Lately the mater familias and I have been watching Northern Exposure, a show I caught only haphazardly during its network run in the early 90s. At the time I much preferred the grittier fantasmagoria of Twin Peaks to the bucolic magical realism of Northern Exposure; as I’ve mellowed (i.e., gotten older), though, I find that Northern Exposure (hereafter referred to as NX) has a charm and depth I completely missed before. But it developed a fatal flaw, one I also recently encountered in the otherwise-brilliant Hellboy 2: The Golden Army.
NX shows us the quirky citizens of Cicely, Alaska through the eyes of Joel Fleischman (Rob Morrow), a newly-minted Jewish doctor from New York. He is completely at odds with everything Cicely represents, and isn’t afraid to say so. The show’s effect comes from the clash between Fleischman’s Woody Allen-ish nebbish and the unflappable folks around him, especially tomboy pilot Maggie O’Connell (Janine Turner), who verbally gives as good as she gets.
In the final episode of Season 3 (“Cicely”), we learn about the founding of the town itself from a century-old eyewitness (the great Roberts Blossom). It’s a brilliant episode on a number of levels, and ends with Joel alone in the local bar, hearing these voices of the past and taking his first big step toward assimilation. It promised great things for future episodes.
Unfortunately, by the start of Season 4 Rob Morrow ran into difficulties with the show and his role in it. As a result, Joel’s importance was significantly minimized, and the momentum built up during Season 3 was completely lost. Worse, the show itself floundered because without Joel as the pivot, the other characters became a group of people who were merely quirky for the sake of being quirky. Some fans insist the show changed organically from being about Joel’s situation to being about the town itself, but what made the show compelling was the tension between Joel and the residents of Cicely. Without it, the show lost its rudder and the viewer lost his or her guide.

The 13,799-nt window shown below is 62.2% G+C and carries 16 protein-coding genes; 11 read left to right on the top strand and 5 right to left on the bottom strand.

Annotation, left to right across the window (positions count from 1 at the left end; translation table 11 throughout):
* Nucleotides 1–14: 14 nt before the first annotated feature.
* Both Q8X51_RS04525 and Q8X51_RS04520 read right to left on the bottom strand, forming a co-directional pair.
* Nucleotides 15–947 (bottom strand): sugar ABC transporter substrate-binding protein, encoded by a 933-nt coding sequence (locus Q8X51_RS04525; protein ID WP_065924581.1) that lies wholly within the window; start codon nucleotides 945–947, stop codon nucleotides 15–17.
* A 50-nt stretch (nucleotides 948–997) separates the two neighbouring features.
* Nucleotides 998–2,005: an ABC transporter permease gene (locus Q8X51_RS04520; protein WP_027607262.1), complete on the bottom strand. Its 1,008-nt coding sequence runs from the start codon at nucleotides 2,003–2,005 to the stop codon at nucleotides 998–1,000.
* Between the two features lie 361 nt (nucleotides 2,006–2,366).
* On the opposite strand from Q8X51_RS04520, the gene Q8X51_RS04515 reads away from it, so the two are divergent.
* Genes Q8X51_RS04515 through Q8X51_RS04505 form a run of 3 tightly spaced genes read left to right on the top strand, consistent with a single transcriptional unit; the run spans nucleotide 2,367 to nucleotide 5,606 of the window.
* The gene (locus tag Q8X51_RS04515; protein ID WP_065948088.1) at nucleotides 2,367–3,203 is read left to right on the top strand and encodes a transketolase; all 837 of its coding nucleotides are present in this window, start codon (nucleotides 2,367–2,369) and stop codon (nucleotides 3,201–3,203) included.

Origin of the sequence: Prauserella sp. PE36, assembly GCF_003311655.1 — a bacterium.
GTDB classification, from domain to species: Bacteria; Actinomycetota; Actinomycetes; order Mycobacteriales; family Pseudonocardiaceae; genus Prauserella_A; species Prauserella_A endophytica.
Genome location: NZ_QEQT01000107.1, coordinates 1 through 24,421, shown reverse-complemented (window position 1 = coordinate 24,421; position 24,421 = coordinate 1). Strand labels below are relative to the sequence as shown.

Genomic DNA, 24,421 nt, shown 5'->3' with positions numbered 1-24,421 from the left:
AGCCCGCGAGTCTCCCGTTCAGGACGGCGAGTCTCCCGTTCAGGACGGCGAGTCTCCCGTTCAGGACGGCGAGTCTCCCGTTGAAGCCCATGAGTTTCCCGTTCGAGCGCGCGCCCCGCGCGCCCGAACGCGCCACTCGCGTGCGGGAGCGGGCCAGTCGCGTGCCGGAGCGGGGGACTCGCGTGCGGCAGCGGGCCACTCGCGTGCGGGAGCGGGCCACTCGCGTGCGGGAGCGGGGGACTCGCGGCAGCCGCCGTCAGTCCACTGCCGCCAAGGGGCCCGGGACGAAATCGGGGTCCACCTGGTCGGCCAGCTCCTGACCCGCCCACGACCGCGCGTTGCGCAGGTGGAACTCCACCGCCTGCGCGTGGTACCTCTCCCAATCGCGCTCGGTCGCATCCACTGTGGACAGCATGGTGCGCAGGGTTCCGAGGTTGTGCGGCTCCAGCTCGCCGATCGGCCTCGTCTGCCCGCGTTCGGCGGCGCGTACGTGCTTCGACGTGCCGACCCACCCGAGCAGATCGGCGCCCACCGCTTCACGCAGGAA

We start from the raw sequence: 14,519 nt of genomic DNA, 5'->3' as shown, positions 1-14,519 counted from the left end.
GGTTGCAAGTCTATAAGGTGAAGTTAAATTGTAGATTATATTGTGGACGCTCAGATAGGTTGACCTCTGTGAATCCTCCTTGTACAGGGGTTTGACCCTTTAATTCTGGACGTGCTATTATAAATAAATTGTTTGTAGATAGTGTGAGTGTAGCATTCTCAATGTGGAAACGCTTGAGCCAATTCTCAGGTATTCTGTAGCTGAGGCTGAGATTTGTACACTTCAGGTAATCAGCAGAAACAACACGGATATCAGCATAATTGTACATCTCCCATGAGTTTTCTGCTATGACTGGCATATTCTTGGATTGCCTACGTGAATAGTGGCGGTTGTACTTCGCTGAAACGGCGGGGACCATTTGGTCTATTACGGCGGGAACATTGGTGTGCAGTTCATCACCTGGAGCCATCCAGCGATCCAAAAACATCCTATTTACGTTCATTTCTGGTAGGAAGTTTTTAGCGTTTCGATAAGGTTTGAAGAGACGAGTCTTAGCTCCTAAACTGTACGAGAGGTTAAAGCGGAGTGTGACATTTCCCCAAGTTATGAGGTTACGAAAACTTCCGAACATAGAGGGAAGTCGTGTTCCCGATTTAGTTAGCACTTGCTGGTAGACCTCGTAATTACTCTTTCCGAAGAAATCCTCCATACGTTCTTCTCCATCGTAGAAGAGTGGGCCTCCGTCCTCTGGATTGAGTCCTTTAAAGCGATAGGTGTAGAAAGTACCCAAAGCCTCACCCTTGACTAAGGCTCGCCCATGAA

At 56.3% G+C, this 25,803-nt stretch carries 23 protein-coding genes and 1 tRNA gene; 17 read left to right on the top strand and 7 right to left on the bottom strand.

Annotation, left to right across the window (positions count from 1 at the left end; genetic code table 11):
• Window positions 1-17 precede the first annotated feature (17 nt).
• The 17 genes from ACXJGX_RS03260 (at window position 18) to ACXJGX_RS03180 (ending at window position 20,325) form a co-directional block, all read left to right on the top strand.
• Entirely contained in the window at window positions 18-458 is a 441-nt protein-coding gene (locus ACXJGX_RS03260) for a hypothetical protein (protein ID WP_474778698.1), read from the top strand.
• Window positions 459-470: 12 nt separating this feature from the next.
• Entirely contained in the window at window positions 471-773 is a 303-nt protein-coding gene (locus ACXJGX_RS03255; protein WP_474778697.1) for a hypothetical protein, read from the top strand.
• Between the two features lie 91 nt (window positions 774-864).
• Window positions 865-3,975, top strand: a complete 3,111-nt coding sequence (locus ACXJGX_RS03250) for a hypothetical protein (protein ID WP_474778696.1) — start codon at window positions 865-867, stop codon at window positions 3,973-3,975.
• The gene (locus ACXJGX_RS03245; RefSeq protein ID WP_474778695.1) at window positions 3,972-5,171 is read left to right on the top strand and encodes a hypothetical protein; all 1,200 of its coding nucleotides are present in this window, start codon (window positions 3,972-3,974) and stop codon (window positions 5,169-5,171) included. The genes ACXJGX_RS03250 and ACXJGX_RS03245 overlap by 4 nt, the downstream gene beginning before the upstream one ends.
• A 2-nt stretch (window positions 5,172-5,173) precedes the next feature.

Now we jump to Hellboy. In the original 2004 film, Rupert Evans played Myers, a normal, straight-arrow FBI agent assigned to be the liason between Hellboy and the rest of the world. Myers’ responses to the characters and situations gave the viewer something normal to hang onto amidst the weirdness, in the tradition of many other SF and Fantasy stories (one reason Luke Skywalker was made a simple farmboy). As Myers warmed to Hellboy we did, too, and as he kept faith in Hellboy’s essential goodness, we did as well.
In Hellboy 2: The Golden Army, we have no Myers (he’s been transferred to Antarctica) or, more crucially, no Myers-type figure. Everyone in the story is a monster or creature of some sort (Jeffery Tambor’s Manning is human, but so clearly comic that he can’t take on the gateway role). As before Ron Perlman makes Hellboy into a likable blue-collar schmo, and the other performers bring emotion and heart to their creature-feature characters. But it’s all a little disorienting without a Myers to guide our responses. We’re not immediately sure which monsters should be considered outlandish and which ones commonplace.
There are still many great things in Hellboy 2 and the later seasons of NX. But with the loss or minimizing of these gateway characters, we’ve lost our way into these worlds. I miss Joel, even though he’s technically still around for Seasons 4 and 5, and I hope Myers gets back from Antarctica in time for Hellboy 3.